Clyde Carl (1909 - 2003)
Contact: Crystal Wendt
Surnames: Richelieu, Baker, Markham, Winter, Oberleen, Spiece
----Sources: Scrap book one: by Elsa Lange Hardrath & Dorthaleen Edwards Hardrath
Contributed by Halbert "Bud" Hardrath Source #2: Wis. State Journal Oct. 12, 2003
"THE BANJO MAN"
Richelieu, Clyde Carl (9 Aug. 1909 - 9 Oct. 2003)
Mount Horeb - Clyde Carol Richelieu, age 94, died peacefully on Thursday, Oct. 9, 2003, at Ingleside Nursing Home. He was born Aug. 9, 1909, in Owen, Wis. Richelieu’s life and professional careers spanned seven decades, and all were dedicated to some form of communication. As a young man be began his life-long loves of ham-radio and music. During the winter of 1928-29, he facilitated the 1928-29 Admiral Byrd expedition at the South Pole by relaying messages for supplies to New York. His love of music and the banjo helped him form many bands after graduation from Owen-Withee High School in 1927. In 1929, Richelieu married Lucy Estelle Baker of Greenwood. He received his radio engineer degree from Doge Radio College in Valparaiso, Ind. During the 1930s and 1940s, Richelieu was active in radio, and set up Marshfield’s WDLB radio station. In World War II he worked as senior radio engineer for the Civil Aeronatics Authority in Washington, D. C. managing 200 men who set up radio communications and navigational services around the world for the war effort. During the 1950s and 1960s, Richelieu dedicated his life to sales management in the time clock profession. In 1964, when most are retiring, Richelieu created the company which has garnered world-wide attention and praise, and still bears his name in Oregon, Wis., Richelieu Banjos. His love of the banjo was honored in May 2003 by naming him to the National Four String Banjo Hall of Fame. In 2001 he was honored as Humanitarian of the Year by Gonstead Chiropractice Foundation.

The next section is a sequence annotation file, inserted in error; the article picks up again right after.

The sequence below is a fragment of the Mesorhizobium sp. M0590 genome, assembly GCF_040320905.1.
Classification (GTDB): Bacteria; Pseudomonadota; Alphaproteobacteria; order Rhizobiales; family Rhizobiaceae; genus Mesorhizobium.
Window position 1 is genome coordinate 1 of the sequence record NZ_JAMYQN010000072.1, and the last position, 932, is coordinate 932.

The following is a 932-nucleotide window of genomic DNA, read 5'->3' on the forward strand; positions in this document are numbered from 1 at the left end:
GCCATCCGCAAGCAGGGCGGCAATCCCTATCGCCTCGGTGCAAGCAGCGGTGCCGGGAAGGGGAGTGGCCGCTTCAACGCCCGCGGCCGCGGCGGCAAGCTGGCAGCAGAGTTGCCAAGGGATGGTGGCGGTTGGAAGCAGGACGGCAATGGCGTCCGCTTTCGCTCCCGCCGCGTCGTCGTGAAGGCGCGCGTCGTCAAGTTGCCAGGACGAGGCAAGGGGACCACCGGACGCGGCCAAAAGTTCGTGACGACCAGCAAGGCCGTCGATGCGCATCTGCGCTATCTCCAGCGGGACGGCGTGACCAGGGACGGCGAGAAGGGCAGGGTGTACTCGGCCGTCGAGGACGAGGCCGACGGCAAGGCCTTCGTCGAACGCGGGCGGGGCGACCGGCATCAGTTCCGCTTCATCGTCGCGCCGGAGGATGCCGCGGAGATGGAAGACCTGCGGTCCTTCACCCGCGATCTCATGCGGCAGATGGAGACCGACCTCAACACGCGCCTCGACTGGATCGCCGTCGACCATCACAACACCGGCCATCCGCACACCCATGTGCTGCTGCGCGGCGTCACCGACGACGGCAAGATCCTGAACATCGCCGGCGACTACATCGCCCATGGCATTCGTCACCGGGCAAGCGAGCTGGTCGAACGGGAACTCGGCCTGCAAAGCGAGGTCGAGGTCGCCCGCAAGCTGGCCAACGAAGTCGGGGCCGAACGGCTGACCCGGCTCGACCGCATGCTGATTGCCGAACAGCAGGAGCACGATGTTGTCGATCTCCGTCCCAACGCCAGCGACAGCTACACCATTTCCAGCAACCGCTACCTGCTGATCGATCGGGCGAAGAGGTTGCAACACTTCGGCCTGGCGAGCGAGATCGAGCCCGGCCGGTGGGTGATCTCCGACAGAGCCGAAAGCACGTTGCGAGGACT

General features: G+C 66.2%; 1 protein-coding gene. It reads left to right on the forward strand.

He will be lovingly remembered by his wife, Phyllis Markham Richelieu (married in 1990); daughters, Judith Richelieu of Washington, D. C., Rochelle Richelieu Winter and husband Jim, Pamela Markham Oberheide and husband Jeff, and Koleen Markham Spiece and husband Thom; grandchildren, Christine Winter, Lauren and Christian Oberheide, several nieces and nephews; and a world wide circle of friends. Funeral services will be held at 7 p.m. on Monday, Oct. 13, 2003, at Ellestad Funeral Home, 500 N. Eighth St., Mount Horeb, Wis. Burial will be at Greenwood Cemetery in Greenwood, Wis. Friends and family may call from 5 p.m. to 7 p.m. on Monday at the Ellestad Funeral Home.
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Clyde Carl "Rich" Richelieu dedicated most of his life to playing and building banjos, and earlier this year, his efforts paid off: Richelieu was elected to the National Four String Banjo Hall of Fame.
"The Banjo Man," as many knew him, died Thursday at the Ingleside Nursing Home in Mount Horeb. He was 94.
Richelieu was known for building and playing exquisite banjos, but there was more to him than that. As a ham radio operator in 1928 and 1929, he relayed resupply request for Admiral Richard Byrd as the explorer trekked across the South Pole. During World War II, he managed 200 people in Washington, D.C., as they sent radio traffic across the world.
In 1964, after a long career in the clock profession, Richelieu turned this musical hobby into his profession. He opened Richelieu Banjos in Oregon and the business is still running today. He was an accomplished performer, and he earned the accolades of famous musicians and was featured on national television shows.
"Work has always been recreation to me," he told the Wisconsin State Journal in 1993. "Banjoing seems like play to me. I have never been unhappy working. That’s probably a Norwegian trait."
* * * Notes in margin - Clyde was born on the farm in Green Grove Township that Harold & Dorthleen Hardrath currently live on - Oct. 2003.
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